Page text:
# ANSI escape code

Short description: Method used for display options on video text terminals
Classification Output of the system-monitor htop, an ncurses-application (which uses Template:Ctrl and other ANSI/ISO control sequences). ISO/IEC 2022 based control code and control sequence set Other control function standards: ITU T.101, JIS X 0207, ISO 6630, DIN 31626, ETS 300 706

ANSI escape sequences are a standard for in-band signaling to control cursor location, color, font styling, and other options on video text terminals and terminal emulators. Certain sequences of bytes, most starting with an ASCII escape character and a bracket character, are embedded into text. The terminal interprets these sequences as commands, rather than text to display verbatim.

ANSI sequences were introduced in the 1970s to replace vendor-specific sequences and became widespread in the computer equipment market by the early 1980s. They are used in development, scientific, commercial text-based applications as well as bulletin board systems to offer standardized functionality.

Although hardware text terminals have become increasingly rare in the 21st century, the relevance of the ANSI standard persists because a great majority of terminal emulators and command consoles interpret at least a portion of the ANSI standard.

## History

Almost all manufacturers of video terminals added vendor-specific escape sequences to perform operations such as placing the cursor at arbitrary positions on the screen. One example is the VT52 terminal, which allowed the cursor to be placed at an x,y location on the screen by sending the ESC character, a Y character, and then two characters representing with numerical values equal to the x,y location plus 32 (thus starting at the ASCII space character and avoiding the control characters). The Hazeltine 1500 had a similar feature, invoked using ~, DC1 and then the X and Y positions separated with a comma. While the two terminals had identical functionality in this regard, different control sequences had to be used to invoke them.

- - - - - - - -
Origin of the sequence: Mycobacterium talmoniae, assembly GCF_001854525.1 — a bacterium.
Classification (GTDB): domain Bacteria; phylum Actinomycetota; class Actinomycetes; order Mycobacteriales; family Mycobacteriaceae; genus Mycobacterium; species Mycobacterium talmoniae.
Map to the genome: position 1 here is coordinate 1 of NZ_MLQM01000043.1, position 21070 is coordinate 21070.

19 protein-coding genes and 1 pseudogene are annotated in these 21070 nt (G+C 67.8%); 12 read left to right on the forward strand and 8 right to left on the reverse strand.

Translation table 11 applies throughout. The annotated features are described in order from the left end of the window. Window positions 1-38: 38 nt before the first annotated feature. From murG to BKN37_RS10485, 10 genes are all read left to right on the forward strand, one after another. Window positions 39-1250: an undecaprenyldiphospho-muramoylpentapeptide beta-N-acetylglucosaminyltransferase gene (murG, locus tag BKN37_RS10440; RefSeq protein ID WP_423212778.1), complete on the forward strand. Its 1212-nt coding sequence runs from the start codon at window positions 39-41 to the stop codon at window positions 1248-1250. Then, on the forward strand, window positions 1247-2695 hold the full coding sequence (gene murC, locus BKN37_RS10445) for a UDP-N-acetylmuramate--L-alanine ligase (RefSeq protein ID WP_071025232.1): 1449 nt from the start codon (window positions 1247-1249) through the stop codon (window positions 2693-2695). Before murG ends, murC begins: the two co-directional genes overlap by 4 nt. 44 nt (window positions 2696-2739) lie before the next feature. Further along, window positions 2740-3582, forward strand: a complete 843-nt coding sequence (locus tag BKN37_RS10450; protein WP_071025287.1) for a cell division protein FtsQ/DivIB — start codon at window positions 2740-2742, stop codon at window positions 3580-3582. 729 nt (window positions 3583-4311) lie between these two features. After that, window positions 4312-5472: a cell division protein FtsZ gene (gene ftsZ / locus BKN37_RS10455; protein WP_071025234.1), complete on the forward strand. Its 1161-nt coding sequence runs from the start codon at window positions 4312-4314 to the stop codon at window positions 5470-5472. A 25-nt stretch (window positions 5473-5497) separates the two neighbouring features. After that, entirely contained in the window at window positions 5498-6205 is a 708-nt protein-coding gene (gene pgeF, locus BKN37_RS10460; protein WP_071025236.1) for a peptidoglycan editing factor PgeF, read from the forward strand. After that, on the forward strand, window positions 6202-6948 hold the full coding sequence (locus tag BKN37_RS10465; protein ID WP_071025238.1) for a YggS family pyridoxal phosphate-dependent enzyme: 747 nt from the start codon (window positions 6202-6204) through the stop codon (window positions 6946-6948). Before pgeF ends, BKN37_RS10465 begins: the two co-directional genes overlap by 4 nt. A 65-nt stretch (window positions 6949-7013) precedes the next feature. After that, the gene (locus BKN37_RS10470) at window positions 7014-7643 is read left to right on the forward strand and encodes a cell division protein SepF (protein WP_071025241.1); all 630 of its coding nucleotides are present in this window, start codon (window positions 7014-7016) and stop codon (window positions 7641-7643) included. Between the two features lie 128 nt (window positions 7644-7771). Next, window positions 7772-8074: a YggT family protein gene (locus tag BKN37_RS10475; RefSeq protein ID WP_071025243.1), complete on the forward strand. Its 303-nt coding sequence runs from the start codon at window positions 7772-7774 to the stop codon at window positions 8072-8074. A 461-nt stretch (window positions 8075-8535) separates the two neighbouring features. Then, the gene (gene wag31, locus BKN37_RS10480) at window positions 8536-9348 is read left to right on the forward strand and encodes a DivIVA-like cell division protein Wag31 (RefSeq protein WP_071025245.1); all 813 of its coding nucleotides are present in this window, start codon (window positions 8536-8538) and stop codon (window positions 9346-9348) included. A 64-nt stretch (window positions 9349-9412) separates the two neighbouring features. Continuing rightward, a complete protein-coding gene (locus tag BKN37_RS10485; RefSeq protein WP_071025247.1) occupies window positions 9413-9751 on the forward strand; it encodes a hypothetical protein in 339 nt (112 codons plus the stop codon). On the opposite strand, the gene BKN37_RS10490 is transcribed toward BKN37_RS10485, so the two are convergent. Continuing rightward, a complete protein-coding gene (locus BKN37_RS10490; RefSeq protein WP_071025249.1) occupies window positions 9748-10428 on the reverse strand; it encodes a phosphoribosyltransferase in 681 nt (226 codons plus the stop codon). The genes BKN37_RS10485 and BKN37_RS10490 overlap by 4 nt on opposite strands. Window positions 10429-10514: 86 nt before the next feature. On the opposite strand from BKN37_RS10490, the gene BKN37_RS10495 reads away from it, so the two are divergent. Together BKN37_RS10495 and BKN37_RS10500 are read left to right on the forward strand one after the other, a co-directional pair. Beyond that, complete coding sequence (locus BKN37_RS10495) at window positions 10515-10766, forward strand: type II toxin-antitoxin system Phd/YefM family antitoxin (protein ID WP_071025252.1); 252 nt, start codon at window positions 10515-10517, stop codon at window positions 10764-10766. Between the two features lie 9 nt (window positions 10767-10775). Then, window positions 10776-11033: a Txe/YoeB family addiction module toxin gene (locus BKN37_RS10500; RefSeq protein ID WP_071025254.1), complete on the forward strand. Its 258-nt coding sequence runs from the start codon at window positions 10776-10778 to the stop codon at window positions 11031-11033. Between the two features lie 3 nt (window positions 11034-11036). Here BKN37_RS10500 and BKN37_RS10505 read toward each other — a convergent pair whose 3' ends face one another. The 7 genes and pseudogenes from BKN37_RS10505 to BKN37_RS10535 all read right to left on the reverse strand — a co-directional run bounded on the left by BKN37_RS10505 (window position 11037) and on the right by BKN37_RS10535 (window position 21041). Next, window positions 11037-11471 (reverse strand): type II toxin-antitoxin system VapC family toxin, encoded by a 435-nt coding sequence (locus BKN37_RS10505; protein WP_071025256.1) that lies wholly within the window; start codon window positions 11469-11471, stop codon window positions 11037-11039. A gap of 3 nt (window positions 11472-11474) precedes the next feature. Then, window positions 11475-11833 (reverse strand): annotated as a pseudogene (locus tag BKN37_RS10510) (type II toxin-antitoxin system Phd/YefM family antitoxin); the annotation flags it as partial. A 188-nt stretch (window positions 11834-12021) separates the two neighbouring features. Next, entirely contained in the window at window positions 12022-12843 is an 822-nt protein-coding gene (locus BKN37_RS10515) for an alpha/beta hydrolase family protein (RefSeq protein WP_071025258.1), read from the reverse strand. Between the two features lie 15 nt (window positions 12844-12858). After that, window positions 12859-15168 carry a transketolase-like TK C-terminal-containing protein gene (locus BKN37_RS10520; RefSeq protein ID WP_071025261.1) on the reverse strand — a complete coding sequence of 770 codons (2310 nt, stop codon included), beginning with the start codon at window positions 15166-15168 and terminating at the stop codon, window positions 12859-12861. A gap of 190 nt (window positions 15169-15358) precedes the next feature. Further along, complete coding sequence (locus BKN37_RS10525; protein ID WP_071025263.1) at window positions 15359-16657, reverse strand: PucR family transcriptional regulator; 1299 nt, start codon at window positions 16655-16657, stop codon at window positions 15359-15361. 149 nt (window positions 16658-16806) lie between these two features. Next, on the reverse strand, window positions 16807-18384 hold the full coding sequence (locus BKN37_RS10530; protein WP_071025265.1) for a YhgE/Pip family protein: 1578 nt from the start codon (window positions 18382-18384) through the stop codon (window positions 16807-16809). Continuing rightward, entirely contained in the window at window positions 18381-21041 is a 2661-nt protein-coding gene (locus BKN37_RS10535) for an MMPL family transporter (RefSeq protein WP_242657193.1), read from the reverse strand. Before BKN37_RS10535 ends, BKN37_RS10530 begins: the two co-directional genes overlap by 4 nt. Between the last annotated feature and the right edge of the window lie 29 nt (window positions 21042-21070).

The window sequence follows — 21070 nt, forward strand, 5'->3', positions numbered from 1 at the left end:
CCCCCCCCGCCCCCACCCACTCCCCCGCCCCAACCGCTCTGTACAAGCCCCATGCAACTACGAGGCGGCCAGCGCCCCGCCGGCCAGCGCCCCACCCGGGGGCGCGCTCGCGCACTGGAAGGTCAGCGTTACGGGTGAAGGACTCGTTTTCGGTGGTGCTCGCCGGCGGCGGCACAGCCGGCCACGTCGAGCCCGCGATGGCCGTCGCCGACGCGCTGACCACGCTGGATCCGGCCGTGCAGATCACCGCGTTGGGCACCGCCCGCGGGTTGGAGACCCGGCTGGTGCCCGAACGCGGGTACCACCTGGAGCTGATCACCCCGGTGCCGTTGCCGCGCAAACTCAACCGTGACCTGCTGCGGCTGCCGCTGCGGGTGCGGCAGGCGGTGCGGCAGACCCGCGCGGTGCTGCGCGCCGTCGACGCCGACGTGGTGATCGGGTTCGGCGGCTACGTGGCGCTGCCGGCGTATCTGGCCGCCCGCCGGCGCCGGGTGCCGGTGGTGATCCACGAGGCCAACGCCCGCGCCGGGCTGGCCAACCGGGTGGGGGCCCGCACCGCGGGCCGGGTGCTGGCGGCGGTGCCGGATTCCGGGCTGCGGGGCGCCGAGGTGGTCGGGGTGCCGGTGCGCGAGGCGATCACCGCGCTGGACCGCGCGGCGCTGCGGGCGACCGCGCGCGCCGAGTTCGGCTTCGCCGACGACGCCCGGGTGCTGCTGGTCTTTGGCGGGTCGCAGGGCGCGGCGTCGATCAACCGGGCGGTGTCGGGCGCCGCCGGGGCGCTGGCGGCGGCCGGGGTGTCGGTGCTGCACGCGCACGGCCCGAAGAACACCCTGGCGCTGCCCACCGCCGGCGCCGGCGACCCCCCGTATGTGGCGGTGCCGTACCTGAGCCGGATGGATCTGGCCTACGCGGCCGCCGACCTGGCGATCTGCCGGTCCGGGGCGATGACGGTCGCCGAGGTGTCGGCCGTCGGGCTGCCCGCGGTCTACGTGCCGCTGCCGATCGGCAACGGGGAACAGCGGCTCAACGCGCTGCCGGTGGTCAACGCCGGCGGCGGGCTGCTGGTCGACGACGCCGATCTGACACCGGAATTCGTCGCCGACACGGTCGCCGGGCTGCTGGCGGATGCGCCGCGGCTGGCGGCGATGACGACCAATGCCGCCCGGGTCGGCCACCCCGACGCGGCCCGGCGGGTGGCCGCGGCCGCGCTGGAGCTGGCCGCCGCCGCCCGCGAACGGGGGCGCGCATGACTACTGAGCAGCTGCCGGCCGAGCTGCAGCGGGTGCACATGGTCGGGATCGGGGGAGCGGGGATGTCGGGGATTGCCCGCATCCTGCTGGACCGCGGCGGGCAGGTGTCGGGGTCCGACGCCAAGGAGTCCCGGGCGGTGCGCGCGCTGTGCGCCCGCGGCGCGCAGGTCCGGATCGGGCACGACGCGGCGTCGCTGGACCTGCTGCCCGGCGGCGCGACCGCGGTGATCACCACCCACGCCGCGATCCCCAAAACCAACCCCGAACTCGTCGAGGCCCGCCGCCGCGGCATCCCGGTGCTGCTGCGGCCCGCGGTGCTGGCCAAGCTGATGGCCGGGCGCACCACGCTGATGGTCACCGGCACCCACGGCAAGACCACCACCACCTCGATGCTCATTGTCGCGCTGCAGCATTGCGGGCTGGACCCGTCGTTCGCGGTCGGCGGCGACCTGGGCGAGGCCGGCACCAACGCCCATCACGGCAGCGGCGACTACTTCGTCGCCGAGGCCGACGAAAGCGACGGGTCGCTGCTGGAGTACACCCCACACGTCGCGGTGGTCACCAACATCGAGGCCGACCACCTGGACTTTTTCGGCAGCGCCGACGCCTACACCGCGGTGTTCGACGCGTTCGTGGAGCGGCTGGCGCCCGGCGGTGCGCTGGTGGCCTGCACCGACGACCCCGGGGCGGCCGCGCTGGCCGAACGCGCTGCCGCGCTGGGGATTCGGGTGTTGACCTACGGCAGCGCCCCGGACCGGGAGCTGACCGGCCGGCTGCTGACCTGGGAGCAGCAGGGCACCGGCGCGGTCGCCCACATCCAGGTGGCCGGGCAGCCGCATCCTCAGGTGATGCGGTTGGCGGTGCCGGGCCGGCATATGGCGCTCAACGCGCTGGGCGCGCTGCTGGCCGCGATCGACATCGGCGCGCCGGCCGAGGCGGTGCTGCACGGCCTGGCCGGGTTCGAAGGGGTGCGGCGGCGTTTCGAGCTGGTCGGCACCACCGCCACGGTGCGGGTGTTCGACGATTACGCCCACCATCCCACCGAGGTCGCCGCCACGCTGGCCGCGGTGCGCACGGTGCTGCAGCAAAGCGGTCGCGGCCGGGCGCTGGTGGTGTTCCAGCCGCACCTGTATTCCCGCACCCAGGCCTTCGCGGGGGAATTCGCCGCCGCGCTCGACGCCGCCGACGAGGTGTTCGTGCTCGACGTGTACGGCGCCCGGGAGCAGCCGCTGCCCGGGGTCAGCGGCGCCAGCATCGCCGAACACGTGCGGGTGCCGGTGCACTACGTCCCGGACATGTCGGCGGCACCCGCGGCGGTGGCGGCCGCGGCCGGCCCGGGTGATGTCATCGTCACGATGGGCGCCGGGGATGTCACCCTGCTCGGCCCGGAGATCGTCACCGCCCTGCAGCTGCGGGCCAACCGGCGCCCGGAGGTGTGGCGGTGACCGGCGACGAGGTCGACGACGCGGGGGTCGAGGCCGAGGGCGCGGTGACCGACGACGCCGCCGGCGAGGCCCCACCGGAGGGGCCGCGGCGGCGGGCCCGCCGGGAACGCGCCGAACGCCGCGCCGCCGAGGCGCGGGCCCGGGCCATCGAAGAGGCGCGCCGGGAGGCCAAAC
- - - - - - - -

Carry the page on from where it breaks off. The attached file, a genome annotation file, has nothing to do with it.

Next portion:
As these sequences were different for different terminals, elaborate libraries such as termcap ("terminal capabilities") and utilities such as tput had to be created so programs could use the same API to work with any terminal. In addition, many of these terminals required sending numbers (such as row and column) as the binary values of the characters; for some programming languages, and for systems that did not use ASCII internally, it was often difficult to turn a number into the correct character.

The ANSI standard attempted to address these problems by making a command set that all terminals would use and requiring all numeric information to be transmitted as ASCII numbers. The first standard in the series was ECMA-48, adopted in 1976.[1] It was a continuation of a series of character coding standards, the first one being ECMA-6 from 1965, a 7-bit standard from which ISO 646 originates. The name "ANSI escape sequence" dates from 1979 when ANSI adopted ANSI X3.64. The ANSI X3L2 committee collaborated with the ECMA committee TC 1 to produce nearly identical standards. These two standards were merged into an international standard, ISO 6429.[1] In 1994, ANSI withdrew its standard in favor of the international standard.

The DEC VT100 video display terminal.

The first popular video terminal to support these sequences was the Digital VT100, introduced in 1978.[2] This model was very successful in the market, which sparked a variety of VT100 clones, among the earliest and most popular of which was the much more affordable Zenith Z-19 in 1979.[3] Others included the Qume QVT-108, Televideo TVI-970, Wyse WY-99GT as well as optional "VT100" or "VT103" or "ANSI" modes with varying degrees of compatibility on many other brands. The popularity of these gradually led to more and more software (especially bulletin board systems and other online services) assuming the escape sequences worked, leading to almost all new terminals and emulator programs supporting them.

In 1981, ANSI X3.64 was adopted for use in the US government by FIPS publication 86. Later, the US government stopped duplicating industry standards, so FIPS pub. 86 was withdrawn.[4]

ECMA-48 has been updated several times and is currently at its 5th edition, from 1991. It is also adopted by ISO and IEC as standard ISO/IEC 6429.[5] A version is adopted as a Japanese Industrial Standard, as JIS X 0211.